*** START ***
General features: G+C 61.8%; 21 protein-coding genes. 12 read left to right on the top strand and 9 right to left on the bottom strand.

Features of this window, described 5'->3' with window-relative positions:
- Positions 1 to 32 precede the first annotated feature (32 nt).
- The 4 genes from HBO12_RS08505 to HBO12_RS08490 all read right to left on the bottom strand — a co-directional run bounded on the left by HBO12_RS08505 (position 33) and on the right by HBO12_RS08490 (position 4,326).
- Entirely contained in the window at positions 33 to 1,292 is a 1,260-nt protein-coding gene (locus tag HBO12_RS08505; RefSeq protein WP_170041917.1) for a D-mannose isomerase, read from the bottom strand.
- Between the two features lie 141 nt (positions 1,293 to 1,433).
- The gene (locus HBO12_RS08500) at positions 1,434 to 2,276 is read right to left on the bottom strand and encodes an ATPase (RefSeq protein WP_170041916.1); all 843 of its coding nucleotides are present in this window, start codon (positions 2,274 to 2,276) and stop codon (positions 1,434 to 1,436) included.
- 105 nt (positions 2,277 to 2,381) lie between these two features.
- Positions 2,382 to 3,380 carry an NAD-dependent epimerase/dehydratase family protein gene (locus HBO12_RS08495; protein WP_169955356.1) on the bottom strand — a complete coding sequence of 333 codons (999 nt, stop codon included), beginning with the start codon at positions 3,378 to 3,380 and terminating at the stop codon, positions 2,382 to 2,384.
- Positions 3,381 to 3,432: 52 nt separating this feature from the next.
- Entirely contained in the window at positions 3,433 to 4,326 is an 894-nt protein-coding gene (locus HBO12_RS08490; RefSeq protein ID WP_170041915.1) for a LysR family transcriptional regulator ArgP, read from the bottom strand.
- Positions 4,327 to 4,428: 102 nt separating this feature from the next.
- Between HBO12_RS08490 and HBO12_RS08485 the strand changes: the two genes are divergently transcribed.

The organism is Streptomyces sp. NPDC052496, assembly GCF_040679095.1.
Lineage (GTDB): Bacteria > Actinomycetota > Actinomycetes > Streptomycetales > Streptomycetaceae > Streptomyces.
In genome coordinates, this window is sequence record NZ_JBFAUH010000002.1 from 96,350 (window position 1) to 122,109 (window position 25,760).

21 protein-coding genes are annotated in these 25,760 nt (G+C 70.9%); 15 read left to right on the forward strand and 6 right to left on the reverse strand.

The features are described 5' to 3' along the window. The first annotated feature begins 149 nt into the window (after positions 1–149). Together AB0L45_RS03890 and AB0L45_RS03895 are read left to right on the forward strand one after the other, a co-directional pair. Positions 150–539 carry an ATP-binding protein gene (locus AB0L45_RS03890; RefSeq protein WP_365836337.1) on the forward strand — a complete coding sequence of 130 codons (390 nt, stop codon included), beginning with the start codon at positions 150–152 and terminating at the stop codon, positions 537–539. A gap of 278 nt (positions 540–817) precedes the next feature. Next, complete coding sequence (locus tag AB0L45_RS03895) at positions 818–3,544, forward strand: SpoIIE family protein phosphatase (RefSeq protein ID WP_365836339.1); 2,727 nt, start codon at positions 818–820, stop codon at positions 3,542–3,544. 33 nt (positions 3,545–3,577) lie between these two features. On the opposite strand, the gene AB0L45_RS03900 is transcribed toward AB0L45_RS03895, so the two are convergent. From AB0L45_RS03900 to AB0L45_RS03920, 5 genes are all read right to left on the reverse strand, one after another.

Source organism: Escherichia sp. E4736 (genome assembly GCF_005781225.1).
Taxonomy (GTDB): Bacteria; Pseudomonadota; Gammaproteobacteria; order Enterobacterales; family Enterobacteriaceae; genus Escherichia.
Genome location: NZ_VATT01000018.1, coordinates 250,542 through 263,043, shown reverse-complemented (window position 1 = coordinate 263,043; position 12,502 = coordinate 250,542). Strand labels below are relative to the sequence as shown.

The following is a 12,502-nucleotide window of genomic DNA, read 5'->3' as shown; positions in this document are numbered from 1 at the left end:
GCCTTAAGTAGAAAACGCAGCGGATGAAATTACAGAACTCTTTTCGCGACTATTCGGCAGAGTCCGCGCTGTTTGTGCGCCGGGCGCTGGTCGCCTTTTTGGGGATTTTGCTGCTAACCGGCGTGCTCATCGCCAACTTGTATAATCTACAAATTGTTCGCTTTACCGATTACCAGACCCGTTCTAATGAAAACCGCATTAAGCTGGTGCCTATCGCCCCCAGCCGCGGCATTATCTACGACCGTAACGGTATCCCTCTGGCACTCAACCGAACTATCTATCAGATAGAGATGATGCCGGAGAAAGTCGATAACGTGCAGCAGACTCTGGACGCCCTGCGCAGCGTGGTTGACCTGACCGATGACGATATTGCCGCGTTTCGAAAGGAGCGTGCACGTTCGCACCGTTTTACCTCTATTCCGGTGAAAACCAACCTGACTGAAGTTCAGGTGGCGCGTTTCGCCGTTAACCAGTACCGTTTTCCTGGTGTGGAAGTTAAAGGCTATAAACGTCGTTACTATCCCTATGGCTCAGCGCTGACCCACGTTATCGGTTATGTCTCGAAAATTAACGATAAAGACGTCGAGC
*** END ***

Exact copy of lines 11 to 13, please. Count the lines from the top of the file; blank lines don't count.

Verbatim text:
- Entirely contained in the window at positions 3,433 to 4,326 is an 894-nt protein-coding gene (locus HBO12_RS08490; RefSeq protein ID WP_170041915.1) for a LysR family transcriptional regulator ArgP, read from the bottom strand.
- Positions 4,327 to 4,428: 102 nt separating this feature from the next.
- Between HBO12_RS08490 and HBO12_RS08485 the strand changes: the two genes are divergently transcribed.